TL;DR
    1) Questioning AD is fair, but they can't really be huge questions because his output is All-NBA, regardless of how much he's winning
    2) Questioning Ingram is fair too, and those really can be huge questions because his output is All-Garbage, and his win/loss ratio isn't really the point.
    3) Ingram's tall, has a good wingspan, has good isolation scoring, has solid one on one defense. Therefore those questions that we have about him have to address other things: team defense, playing within a system, versatility on offense, and yes, IQ.
    Paying attention to the next draft too early.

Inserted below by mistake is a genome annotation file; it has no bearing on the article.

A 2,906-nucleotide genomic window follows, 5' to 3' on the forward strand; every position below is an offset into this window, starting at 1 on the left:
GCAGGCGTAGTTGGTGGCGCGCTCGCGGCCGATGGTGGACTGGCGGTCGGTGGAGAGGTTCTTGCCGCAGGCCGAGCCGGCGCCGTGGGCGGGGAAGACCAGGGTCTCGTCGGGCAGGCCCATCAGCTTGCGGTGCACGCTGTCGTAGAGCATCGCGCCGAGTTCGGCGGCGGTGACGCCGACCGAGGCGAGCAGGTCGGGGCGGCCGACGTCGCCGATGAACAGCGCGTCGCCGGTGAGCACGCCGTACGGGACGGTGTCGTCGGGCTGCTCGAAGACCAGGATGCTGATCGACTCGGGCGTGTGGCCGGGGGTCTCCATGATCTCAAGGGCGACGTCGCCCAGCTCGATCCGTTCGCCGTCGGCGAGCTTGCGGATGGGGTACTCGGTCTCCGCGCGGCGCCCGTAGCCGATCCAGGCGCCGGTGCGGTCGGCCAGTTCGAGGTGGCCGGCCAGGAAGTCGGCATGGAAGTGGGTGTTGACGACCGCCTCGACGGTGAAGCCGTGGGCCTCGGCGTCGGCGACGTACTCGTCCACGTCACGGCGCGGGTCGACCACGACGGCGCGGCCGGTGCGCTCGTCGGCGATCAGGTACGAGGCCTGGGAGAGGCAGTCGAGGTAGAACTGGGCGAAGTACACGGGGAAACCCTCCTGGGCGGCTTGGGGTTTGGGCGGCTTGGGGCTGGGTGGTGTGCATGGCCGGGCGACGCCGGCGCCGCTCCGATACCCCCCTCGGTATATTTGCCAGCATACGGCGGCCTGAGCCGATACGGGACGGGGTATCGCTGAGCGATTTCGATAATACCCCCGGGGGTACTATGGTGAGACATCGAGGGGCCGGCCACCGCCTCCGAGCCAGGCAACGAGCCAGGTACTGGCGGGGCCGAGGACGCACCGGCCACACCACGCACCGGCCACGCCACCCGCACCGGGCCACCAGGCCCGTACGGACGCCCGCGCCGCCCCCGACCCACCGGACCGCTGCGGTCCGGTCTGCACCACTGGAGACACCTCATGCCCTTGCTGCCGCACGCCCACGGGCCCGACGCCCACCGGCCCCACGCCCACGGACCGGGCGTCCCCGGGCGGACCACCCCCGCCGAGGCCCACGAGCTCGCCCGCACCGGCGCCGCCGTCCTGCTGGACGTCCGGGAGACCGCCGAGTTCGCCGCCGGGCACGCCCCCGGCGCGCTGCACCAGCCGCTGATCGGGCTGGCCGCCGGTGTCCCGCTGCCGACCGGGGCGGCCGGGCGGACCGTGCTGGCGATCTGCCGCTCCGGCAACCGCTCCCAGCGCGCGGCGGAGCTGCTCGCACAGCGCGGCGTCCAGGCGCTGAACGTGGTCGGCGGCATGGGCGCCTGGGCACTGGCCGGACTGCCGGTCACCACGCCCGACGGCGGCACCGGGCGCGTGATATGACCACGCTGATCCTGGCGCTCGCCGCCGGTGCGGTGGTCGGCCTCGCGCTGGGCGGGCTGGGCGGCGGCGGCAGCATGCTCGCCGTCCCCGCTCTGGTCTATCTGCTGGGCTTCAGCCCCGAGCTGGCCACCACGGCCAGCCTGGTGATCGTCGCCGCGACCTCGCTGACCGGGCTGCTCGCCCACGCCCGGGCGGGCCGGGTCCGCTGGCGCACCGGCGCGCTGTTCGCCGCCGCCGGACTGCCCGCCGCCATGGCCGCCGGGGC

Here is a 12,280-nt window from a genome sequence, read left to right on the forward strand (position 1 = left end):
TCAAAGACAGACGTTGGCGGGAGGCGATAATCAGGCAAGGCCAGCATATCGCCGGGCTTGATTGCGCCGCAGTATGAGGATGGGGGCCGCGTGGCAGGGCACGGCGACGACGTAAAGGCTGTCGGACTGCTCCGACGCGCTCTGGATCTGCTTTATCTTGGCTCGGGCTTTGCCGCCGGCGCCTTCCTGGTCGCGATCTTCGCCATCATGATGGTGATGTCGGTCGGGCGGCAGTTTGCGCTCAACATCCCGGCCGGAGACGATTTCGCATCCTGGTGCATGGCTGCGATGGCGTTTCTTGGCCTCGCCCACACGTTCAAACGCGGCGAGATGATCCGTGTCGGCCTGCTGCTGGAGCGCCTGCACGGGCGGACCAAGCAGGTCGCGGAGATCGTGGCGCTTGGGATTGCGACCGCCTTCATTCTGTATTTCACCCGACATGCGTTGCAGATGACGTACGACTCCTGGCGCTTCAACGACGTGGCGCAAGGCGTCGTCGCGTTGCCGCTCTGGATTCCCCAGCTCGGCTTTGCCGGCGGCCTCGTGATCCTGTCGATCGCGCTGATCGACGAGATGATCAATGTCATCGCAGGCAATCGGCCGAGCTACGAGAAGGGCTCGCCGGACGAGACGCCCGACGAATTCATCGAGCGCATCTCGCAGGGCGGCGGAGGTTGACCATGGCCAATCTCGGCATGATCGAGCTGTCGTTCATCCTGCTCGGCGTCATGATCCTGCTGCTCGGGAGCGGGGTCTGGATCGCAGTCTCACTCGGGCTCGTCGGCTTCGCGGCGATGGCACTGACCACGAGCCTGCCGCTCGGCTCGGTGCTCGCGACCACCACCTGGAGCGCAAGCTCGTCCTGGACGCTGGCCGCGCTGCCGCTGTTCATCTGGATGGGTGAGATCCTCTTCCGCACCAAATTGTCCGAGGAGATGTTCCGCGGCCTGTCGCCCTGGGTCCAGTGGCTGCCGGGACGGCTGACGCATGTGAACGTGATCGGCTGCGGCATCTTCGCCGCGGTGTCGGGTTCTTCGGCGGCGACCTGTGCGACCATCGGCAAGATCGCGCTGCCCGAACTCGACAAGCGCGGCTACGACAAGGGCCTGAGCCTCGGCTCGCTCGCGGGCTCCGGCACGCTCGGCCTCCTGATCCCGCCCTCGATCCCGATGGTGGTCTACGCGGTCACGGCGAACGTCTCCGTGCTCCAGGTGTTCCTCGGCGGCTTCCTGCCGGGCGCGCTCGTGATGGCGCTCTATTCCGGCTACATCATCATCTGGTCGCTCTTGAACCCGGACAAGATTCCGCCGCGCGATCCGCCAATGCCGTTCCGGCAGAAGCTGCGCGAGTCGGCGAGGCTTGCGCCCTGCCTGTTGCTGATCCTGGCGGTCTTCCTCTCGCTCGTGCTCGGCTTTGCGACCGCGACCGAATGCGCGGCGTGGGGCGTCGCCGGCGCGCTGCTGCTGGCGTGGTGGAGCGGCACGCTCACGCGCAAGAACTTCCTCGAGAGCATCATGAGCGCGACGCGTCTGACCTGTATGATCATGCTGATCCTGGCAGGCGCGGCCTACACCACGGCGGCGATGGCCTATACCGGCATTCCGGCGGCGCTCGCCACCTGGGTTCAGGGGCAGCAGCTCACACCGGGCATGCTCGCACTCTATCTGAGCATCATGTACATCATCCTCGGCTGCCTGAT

Tyrese Maxey/Isaac Okoro/Oscar Tshiebwe endorser.

  5. #30
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    Questioning AD's ability to win is simply absurd. Some tried to make the argument because of the Pel's inability to do anything significant for the greater part of his career. (Even BSPN pundits eluded to this). Crappy team, incompetent coaching staff, coupled with sub-par development from leadership positions.. coupled with playing out of position, and learning how to do so on the fly is why the analytics paint a not so rosy narrative on Ingram. I do appreciate the effort you put into your response but I don't see why anyone would compare Ingram to AD, and draw any sort of conclusions based on those comparisons. There aren't too many guys you can compare to him that would measure up. AD is generational, we're hoping Ingram is a perennial All-Star. I would go so far as to say AD might possibly prove he's the best player in the league if he can stay healthy. Comparing these two is simply not fair.